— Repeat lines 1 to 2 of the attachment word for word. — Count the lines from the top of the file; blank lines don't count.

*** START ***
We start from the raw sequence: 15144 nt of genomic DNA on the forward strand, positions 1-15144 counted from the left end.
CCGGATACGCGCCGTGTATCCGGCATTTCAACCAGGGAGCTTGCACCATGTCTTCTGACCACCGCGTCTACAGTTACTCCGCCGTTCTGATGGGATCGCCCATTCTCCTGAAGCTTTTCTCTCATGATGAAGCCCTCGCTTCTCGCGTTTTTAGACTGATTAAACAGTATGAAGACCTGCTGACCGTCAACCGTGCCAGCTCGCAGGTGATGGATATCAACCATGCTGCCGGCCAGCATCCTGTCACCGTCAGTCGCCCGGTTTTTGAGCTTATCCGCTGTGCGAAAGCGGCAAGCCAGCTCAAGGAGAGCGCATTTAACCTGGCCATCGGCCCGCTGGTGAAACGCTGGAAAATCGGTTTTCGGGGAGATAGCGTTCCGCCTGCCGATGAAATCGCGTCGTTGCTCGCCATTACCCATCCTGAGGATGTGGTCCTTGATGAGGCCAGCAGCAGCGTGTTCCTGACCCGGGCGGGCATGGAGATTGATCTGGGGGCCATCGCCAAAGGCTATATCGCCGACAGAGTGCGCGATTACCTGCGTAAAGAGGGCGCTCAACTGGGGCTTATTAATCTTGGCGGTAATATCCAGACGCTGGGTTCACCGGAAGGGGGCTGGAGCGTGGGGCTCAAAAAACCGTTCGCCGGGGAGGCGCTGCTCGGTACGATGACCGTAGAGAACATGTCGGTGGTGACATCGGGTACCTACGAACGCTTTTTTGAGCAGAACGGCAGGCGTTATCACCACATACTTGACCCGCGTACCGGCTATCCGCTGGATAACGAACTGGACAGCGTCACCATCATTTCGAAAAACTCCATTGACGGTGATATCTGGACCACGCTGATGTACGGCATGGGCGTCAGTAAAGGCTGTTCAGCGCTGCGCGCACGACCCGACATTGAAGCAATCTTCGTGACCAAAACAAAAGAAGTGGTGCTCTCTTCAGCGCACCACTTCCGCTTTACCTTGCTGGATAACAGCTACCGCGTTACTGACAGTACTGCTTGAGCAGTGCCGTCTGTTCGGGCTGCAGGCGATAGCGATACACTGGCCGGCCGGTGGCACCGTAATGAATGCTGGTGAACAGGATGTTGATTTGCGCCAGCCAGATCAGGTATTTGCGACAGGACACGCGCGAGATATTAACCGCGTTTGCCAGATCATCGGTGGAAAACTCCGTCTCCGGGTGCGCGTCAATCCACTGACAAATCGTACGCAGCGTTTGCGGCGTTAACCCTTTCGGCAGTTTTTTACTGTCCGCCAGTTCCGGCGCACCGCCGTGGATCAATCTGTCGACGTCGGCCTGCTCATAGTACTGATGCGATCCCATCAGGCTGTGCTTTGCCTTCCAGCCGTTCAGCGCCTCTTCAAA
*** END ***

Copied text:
We start from the raw sequence: 15144 nt of genomic DNA on the forward strand, positions 1-15144 counted from the left end.
CCGGATACGCGCCGTGTATCCGGCATTTCAACCAGGGAGCTTGCACCATGTCTTCTGACCACCGCGTCTACAGTTACTCCGCCGTTCTGATGGGATCGCCCATTCTCCTGAAGCTTTTCTCTCATGATGAAGCCCTCGCTTCTCGCGTTTTTAGACTGATTAAACAGTATGAAGACCTGCTGACCGTCAACCGTGCCAGCTCGCAGGTGATGGATATCAACCATGCTGCCGGCCAGCATCCTGTCACCGTCAGTCGCCCGGTTTTTGAGCTTATCCGCTGTGCGAAAGCGGCAAGCCAGCTCAAGGAGAGCGCATTTAACCTGGCCATCGGCCCGCTGGTGAAACGCTGGAAAATCGGTTTTCGGGGAGATAGCGTTCCGCCTGCCGATGAAATCGCGTCGTTGCTCGCCATTACCCATCCTGAGGATGTGGTCCTTGATGAGGCCAGCAGCAGCGTGTTCCTGACCCGGGCGGGCATGGAGATTGATCTGGGGGCCATCGCCAAAGGCTATATCGCCGACAGAGTGCGCGATTACCTGCGTAAAGAGGGCGCTCAACTGGGGCTTATTAATCTTGGCGGTAATATCCAGACGCTGGGTTCACCGGAAGGGGGCTGGAGCGTGGGGCTCAAAAAACCGTTCGCCGGGGAGGCGCTGCTCGGTACGATGACCGTAGAGAACATGTCGGTGGTGACATCGGGTACCTACGAACGCTTTTTTGAGCAGAACGGCAGGCGTTATCACCACATACTTGACCCGCGTACCGGCTATCCGCTGGATAACGAACTGGACAGCGTCACCATCATTTCGAAAAACTCCATTGACGGTGATATCTGGACCACGCTGATGTACGGCATGGGCGTCAGTAAAGGCTGTTCAGCGCTGCGCGCACGACCCGACATTGAAGCAATCTTCGTGACCAAAACAAAAGAAGTGGTGCTCTCTTCAGCGCACCACTTCCGCTTTACCTTGCTGGATAACAGCTACCGCGTTACTGACAGTACTGCTTGAGCAGTGCCGTCTGTTCGGGCTGCAGGCGATAGCGATACACTGGCCGGCCGGTGGCACCGTAATGAATGCTGGTGAACAGGATGTTGATTTGCGCCAGCCAGATCAGGTATTTGCGACAGGACACGCGCGAGATATTAACCGCGTTTGCCAGATCATCGGTGGAAAACTCCGTCTCCGGGTGCGCGTCAATCCACTGACAAATCGTACGCAGCGTTTGCGGCGTTAACCCTTTCGGCAGTTTTTTACTGTCCGCCAGTTCCGGCGCACCGCCGTGGATCAATCTGTCGACGTCGGCCTGCTCATAGTACTGATGCGATCCCATCAGGCTGTGCTTTGCCTTCCAGCCGTTCAGCGCCTCTTCAAA